Elon Musk Launches Artificial Intelligence Company xAI: What to Know
The company's goal is to "understand the true nature of the universe," but there's little info on what it'll actually do.
Corinne ReichertSenior Editor
Corinne Reichert (she/her) grew up in Sydney, Australia and moved to California in 2019. She holds degrees in law and communications, and currently writes news, analysis and features for CNET across the topics of electric vehicles, broadband networks, mobile devices, big tech, artificial intelligence, home technology and entertainment. In her spare time, she watches soccer games and F1 races, and goes to Disneyland as often as possible.
I've been covering technology and mobile for 12 years, first as a telecommunications reporter and assistant editor at ZDNet in Australia, then as CNET's West Coast head of breaking news, and now in the Thought Leadership team.
"Announcing formation of @xAI to understand reality," Musk tweeted Wednesday. The xAI website adds that the company's goal is to "understand the true nature of the universe."
xAI has tweeted only once so far, to ask, "What are the most fundamental unanswered questions?"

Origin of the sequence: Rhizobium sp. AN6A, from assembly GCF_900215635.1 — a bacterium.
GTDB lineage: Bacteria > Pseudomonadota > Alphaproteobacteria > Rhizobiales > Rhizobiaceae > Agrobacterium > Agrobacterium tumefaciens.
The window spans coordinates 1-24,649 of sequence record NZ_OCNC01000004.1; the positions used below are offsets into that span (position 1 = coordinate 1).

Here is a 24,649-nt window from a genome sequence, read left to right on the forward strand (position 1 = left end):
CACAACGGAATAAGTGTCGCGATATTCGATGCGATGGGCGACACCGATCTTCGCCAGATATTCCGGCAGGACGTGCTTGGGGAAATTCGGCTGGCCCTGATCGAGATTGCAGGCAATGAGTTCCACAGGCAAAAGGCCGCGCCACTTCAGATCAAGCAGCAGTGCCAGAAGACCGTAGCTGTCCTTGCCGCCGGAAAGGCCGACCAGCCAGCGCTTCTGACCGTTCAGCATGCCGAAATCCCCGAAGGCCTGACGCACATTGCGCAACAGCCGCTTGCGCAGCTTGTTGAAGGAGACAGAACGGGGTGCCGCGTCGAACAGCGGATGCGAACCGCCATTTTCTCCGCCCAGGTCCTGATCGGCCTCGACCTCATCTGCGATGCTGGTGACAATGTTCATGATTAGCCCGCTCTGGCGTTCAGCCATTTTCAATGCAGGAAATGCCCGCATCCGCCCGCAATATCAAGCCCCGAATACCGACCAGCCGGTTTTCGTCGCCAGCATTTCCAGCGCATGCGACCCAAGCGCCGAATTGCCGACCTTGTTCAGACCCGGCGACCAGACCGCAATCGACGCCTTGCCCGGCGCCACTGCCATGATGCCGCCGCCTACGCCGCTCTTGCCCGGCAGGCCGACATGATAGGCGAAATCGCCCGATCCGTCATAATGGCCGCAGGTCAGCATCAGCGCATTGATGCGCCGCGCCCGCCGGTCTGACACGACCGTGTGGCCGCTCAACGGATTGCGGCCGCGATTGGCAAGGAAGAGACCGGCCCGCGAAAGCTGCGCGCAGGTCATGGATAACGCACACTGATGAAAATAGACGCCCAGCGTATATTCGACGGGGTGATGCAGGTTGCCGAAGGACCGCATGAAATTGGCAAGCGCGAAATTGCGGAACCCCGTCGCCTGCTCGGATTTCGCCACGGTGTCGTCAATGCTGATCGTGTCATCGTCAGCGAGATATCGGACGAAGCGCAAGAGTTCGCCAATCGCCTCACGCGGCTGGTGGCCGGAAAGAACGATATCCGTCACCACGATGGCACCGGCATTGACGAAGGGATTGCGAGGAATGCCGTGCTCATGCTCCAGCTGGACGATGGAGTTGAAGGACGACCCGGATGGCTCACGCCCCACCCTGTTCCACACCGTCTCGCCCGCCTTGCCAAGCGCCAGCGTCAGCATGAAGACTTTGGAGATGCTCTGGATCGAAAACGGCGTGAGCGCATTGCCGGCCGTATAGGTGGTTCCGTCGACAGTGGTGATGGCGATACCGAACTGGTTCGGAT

A team of 12 people, including Musk, was announced as working for xAI. All men, they have experience across OpenAI, DeepMind, Google Research, Microsoft Research and Tesla, xAI says. The company is also being advised by Dan Hendrycks, the director of the nonprofit Center for AI Safety.
The xAI team will be hosting a Twitter Spaces chat on Friday, July 14, where its members might talk about what the company will actually do.
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Despite announcing his own AI company, Musk was among more than 1,000 people in tech who signed an open letter in March urging labs to take at least a six-month pause in AI development due to "profound risks" to society from increasingly capable AI engines. In June, OpenAI CEO Sam Altman and DeepMind CEO Demis Hassabis, along with other scientists and notable figures, also signed a statement warning of the risks of AI. And Microsoft in May released a 40-page report saying AI regulation is needed to stay ahead of potential risks and bad actors.
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